Cyberattacks are increasing at an alarming rate, with vast effects on UK businesses. Lindy Cameron, the chief of countries’ National Cyber Security Center (NCSC), has affirmed. The assessments from the agency believe the Russian cybercriminals are behind the attacks.
The worrying bit of this trend is that these activities are becoming more successful. And at the end of the day, it poses a global challenge for countries. For example, UK-based businesses and other critical organizations have become the worst victims.
The History of Russia Implications in Cyberattacks
One of the recent cyberattack incidents led to the arrest of a 25-year-old man. The Ukrainian police arrested a culprit, believed to have hacked over 100 companies. Consequently, this caused damages amounting to over $150 million.
The truth is that Russia’s implications for cyberattacks are not new. Yet, it is the first time the UK has outrightly named Russia responsible for these attacks. It is a standard narrative that most cyber cartels operate from Russia. Several instances have occurred in the past, placing Russia at the center of all these.
For instance, on May 7, a colonial pipeline facility in Alabama was shut down after a cyberattack. A renowned ransomware cartel believed to operate in Russia was responsible for this. Not only that, but the same criminal attacked some US facilities like New Cooperative Inc. and meat supplier JBS.
The Disturbing Trend of Cyberattacks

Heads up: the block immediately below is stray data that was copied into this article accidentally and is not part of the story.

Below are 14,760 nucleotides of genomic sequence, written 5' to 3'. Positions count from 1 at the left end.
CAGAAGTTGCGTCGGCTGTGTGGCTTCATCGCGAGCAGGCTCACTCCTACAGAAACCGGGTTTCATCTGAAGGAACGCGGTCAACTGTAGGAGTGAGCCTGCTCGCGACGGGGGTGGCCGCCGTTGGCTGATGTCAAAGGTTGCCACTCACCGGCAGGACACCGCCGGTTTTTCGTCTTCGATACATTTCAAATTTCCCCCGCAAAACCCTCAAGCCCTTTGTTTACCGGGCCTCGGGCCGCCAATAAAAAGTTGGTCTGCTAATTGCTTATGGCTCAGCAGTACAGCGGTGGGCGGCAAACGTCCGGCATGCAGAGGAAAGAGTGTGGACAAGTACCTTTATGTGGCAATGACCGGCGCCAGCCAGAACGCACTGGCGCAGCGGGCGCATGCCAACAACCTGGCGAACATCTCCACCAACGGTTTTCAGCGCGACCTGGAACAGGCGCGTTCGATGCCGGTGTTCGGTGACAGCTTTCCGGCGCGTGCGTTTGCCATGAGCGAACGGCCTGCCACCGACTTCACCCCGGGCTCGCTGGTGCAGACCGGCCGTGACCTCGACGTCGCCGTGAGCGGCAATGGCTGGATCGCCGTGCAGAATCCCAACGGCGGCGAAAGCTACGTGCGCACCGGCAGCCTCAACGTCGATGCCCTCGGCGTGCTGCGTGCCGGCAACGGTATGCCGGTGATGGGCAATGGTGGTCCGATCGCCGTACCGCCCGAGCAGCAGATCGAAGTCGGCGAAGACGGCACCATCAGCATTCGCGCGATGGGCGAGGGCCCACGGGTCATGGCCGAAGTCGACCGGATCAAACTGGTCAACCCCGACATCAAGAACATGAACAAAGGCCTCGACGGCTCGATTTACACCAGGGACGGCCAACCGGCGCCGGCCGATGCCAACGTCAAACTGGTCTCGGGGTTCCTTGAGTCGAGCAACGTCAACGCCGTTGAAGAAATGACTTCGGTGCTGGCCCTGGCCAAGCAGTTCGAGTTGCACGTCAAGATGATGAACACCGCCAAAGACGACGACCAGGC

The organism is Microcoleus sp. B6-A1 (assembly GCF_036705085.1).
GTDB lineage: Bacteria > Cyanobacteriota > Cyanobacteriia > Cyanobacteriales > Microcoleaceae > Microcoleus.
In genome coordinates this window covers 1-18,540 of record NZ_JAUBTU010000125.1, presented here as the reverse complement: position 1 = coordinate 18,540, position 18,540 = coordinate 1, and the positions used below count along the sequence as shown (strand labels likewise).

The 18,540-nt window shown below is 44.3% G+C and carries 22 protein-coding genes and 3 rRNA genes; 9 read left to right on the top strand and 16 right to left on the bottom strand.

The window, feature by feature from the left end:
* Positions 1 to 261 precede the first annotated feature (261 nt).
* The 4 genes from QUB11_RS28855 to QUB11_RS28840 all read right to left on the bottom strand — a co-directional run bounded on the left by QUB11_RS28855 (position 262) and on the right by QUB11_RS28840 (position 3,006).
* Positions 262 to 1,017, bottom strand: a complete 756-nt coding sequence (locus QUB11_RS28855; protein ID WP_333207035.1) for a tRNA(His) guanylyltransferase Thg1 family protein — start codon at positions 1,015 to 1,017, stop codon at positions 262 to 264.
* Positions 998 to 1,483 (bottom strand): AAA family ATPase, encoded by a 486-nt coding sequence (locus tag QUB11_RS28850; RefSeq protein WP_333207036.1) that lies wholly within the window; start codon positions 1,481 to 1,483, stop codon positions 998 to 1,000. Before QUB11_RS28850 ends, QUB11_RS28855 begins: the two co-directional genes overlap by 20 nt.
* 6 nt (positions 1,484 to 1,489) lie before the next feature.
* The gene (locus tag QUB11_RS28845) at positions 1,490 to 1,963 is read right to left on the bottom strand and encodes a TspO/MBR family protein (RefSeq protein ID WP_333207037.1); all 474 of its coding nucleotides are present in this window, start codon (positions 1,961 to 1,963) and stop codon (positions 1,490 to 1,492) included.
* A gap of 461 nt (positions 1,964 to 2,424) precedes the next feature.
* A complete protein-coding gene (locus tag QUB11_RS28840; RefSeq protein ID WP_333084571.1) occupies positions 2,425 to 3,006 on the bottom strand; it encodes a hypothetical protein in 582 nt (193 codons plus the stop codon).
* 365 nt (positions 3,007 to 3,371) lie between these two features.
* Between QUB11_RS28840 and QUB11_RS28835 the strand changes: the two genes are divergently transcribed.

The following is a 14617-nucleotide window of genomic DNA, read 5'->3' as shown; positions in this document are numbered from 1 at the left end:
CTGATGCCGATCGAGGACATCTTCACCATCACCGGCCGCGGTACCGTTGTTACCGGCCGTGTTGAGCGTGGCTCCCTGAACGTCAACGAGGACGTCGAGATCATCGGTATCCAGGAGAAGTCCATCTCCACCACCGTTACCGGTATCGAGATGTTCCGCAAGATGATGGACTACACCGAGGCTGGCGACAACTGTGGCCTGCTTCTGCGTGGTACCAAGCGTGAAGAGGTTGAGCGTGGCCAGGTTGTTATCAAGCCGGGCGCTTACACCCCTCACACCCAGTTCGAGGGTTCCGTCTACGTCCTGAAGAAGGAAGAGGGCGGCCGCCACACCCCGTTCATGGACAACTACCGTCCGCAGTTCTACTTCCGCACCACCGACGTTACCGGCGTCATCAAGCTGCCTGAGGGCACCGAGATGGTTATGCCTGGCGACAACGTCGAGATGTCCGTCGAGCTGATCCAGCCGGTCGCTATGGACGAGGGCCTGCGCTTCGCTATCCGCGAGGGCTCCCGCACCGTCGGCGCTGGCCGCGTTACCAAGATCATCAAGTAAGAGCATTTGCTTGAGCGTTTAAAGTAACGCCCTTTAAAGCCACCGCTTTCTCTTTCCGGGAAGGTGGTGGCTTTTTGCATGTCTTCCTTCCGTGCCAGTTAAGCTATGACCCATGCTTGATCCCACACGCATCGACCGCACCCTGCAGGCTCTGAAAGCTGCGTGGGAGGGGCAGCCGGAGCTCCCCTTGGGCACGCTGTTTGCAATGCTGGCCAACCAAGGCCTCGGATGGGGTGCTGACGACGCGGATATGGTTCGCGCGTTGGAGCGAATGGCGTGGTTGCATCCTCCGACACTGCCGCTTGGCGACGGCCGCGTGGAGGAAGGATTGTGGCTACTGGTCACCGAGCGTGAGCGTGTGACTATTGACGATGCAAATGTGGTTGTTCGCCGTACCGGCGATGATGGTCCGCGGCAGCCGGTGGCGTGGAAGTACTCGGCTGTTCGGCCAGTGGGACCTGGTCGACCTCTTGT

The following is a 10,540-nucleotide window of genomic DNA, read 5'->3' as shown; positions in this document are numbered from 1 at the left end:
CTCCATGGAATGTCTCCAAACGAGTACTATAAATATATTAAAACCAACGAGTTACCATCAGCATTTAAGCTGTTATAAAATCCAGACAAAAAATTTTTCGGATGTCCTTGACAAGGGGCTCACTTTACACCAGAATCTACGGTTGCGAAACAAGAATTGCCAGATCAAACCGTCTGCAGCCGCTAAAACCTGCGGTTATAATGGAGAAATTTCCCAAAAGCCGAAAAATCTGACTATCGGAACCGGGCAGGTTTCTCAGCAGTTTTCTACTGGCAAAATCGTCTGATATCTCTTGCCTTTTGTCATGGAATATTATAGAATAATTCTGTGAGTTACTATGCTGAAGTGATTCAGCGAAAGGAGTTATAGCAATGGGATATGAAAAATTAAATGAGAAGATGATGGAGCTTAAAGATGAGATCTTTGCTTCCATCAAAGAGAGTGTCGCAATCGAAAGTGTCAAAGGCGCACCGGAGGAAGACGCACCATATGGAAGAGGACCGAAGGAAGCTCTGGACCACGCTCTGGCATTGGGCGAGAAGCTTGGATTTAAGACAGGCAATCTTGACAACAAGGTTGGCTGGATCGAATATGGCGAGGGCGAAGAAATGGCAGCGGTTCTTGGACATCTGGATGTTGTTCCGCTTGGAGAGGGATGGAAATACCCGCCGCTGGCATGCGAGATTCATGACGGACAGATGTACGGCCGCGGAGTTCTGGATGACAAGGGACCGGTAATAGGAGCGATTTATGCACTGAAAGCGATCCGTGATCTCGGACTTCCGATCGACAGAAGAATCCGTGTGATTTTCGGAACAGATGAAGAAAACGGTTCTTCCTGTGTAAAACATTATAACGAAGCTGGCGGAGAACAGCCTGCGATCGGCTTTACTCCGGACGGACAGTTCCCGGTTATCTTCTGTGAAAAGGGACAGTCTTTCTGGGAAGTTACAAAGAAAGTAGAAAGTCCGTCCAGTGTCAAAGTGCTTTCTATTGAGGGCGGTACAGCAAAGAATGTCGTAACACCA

Cyberattacks are increasing with time in scale, scope, and sophistication. 2020 alone recorded ransomware payments going up to $400 million. This is four times the record in 2019. Now, experts believe this number is likely to increase this year across the globe.
In a ransomware gold rush spree, the number of attacks is rising by over 90% in the first six months of 2021. Recent reports also point to the alarming damages caused by data breaches. Victims lose an average of $4.24 million per incident, a record high in over 17 years.
Some cybercriminals went dark for a while after succeeding in some of the worst attacks. The biggest fear is that this cool-off period is equipping them even to do worse. This is according to recent developments showing that cybercriminals are set to do more harm. So, this year and the next few years are likely to witness the biggest extortion schemes.
Cybercrime is a big enemy to even some of the richest and equipped companies. With different methods to curb these disturbing effects, one thing remains unclear. How can individual countries take responsibility for cybercriminals thriving within their territories? Some of which extend their evils to other nations causing unmeasurable damages?